Built originally by the Casali family, who lived here until 1409, this palace combines 13th- to 17th-century architectural styles. Today it is home to the Accademia Etrusca, with an extensive library; La Biblioteca Comunale; and the Museo dell'Accademia Etrusca e della Città di Cortona (aka MAEC). An eclectic mix of Egyptian objects, Etruscan and Roman bronzes and statuettes, and paintings is on display in the museum. Perhaps the most famous piece is the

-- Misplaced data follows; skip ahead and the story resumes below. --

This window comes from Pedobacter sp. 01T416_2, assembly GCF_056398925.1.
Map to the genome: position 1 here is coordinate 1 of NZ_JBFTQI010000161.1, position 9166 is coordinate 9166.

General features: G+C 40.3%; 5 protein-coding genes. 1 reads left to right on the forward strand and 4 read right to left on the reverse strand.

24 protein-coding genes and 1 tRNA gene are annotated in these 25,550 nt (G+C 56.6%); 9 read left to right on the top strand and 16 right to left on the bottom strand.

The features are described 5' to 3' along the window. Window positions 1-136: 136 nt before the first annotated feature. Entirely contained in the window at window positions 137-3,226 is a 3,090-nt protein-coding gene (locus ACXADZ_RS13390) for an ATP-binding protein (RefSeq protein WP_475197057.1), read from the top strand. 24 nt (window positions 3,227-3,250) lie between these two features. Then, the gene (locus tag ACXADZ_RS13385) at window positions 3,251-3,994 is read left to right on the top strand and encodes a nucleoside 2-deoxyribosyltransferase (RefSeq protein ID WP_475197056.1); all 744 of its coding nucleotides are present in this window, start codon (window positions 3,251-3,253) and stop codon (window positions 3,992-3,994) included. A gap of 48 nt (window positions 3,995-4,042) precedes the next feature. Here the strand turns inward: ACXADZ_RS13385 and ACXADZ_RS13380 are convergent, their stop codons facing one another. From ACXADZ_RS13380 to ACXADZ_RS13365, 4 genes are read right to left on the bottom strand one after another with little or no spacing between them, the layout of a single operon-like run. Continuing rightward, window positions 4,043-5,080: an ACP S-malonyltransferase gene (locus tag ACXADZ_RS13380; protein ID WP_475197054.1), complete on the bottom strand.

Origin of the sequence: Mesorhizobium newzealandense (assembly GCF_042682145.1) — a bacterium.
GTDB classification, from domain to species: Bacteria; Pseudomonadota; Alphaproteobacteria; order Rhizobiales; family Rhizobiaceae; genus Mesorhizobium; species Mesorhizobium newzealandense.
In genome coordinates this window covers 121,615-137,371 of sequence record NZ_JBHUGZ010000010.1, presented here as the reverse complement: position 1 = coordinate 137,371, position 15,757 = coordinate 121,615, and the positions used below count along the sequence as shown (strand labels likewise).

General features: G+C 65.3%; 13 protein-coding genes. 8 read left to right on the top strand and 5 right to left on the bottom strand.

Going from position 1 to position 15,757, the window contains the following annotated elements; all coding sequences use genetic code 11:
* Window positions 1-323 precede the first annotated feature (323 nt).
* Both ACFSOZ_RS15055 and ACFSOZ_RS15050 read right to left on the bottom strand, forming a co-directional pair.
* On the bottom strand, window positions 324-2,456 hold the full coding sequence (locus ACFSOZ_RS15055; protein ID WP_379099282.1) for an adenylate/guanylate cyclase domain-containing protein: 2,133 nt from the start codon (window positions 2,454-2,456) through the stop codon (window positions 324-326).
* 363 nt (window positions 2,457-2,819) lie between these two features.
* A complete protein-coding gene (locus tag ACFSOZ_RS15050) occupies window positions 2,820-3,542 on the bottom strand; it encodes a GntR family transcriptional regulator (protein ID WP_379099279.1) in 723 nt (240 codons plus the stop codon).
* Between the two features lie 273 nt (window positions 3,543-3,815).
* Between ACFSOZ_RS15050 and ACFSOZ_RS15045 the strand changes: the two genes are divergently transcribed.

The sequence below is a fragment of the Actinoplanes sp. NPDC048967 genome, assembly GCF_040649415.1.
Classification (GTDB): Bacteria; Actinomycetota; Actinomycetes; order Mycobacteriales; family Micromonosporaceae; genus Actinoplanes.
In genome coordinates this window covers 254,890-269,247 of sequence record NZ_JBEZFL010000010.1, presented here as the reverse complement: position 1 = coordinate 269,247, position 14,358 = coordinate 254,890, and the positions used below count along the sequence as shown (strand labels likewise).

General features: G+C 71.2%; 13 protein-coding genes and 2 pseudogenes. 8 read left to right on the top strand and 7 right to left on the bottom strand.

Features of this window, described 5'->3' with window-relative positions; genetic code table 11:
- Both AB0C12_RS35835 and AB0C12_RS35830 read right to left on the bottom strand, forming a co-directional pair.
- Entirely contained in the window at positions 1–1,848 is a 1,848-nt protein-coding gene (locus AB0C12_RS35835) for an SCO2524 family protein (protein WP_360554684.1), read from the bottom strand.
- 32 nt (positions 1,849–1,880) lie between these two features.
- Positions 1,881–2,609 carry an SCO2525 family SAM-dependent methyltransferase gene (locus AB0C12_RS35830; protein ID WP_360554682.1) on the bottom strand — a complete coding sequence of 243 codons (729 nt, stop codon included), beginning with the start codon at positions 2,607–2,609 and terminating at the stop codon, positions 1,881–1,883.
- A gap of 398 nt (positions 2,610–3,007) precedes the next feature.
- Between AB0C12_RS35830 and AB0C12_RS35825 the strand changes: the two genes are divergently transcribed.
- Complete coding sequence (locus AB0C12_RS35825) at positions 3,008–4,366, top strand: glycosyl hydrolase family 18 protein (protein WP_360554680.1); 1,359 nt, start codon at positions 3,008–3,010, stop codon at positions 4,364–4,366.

Tabula Cortonensis, an Etruscan contract written on bronze that was found in 1922 but dates back to the second century BC. In the basement, sections of the Etruscan and Roman buildings that form the foundations of the palace have been exposed. Look for work by Renaissance artists such as Luca Signorelli and Pinturcchio (circa 1454–1513). From May through September, guided tours are available in English with prior arrangement. Accompanied visits, but only with Italian guides, to the Etruscan tombs on the slopes below Cortona may also be booked.